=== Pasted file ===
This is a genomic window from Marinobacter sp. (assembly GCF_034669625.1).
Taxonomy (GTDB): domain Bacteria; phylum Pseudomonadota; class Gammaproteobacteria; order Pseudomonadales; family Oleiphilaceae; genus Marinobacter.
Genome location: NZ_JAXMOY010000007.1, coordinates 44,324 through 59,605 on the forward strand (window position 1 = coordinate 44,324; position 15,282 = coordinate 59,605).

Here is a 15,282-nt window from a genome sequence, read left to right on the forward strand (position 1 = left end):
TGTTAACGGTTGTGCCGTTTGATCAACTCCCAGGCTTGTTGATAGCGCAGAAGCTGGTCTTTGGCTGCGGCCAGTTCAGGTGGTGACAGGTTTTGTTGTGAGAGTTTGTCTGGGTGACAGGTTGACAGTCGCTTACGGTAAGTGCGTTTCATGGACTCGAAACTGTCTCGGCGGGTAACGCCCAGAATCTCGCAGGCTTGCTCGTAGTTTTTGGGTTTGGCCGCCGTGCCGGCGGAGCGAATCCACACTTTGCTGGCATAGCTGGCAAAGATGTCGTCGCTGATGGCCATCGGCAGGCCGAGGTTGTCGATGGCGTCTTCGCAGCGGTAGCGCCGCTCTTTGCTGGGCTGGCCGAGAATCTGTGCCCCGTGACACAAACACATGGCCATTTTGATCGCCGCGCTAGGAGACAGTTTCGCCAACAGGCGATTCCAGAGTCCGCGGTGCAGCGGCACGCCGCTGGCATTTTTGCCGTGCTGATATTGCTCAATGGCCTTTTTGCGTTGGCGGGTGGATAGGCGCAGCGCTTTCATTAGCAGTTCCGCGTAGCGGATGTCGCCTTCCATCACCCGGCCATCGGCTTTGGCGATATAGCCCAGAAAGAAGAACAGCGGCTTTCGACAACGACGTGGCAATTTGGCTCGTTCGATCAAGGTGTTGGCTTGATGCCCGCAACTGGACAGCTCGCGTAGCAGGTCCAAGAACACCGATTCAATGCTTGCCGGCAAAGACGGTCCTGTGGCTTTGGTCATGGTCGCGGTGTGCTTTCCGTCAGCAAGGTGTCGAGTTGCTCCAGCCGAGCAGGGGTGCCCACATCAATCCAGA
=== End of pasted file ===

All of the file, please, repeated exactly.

This is a genomic window from Marinobacter sp. (assembly GCF_034669625.1).
Taxonomy (GTDB): domain Bacteria; phylum Pseudomonadota; class Gammaproteobacteria; order Pseudomonadales; family Oleiphilaceae; genus Marinobacter.
Genome location: NZ_JAXMOY010000007.1, coordinates 44,324 through 59,605 on the forward strand (window position 1 = coordinate 44,324; position 15,282 = coordinate 59,605).

Here is a 15,282-nt window from a genome sequence, read left to right on the forward strand (position 1 = left end):
TGTTAACGGTTGTGCCGTTTGATCAACTCCCAGGCTTGTTGATAGCGCAGAAGCTGGTCTTTGGCTGCGGCCAGTTCAGGTGGTGACAGGTTTTGTTGTGAGAGTTTGTCTGGGTGACAGGTTGACAGTCGCTTACGGTAAGTGCGTTTCATGGACTCGAAACTGTCTCGGCGGGTAACGCCCAGAATCTCGCAGGCTTGCTCGTAGTTTTTGGGTTTGGCCGCCGTGCCGGCGGAGCGAATCCACACTTTGCTGGCATAGCTGGCAAAGATGTCGTCGCTGATGGCCATCGGCAGGCCGAGGTTGTCGATGGCGTCTTCGCAGCGGTAGCGCCGCTCTTTGCTGGGCTGGCCGAGAATCTGTGCCCCGTGACACAAACACATGGCCATTTTGATCGCCGCGCTAGGAGACAGTTTCGCCAACAGGCGATTCCAGAGTCCGCGGTGCAGCGGCACGCCGCTGGCATTTTTGCCGTGCTGATATTGCTCAATGGCCTTTTTGCGTTGGCGGGTGGATAGGCGCAGCGCTTTCATTAGCAGTTCCGCGTAGCGGATGTCGCCTTCCATCACCCGGCCATCGGCTTTGGCGATATAGCCCAGAAAGAAGAACAGCGGCTTTCGACAACGACGTGGCAATTTGGCTCGTTCGATCAAGGTGTTGGCTTGATGCCCGCAACTGGACAGCTCGCGTAGCAGGTCCAAGAACACCGATTCAATGCTTGCCGGCAAAGACGGTCCTGTGGCTTTGGTCATGGTCGCGGTGTGCTTTCCGTCAGCAAGGTGTCGAGTTGCTCCAGCCGAGCAGGGGTGCCCACATCAATCCAGA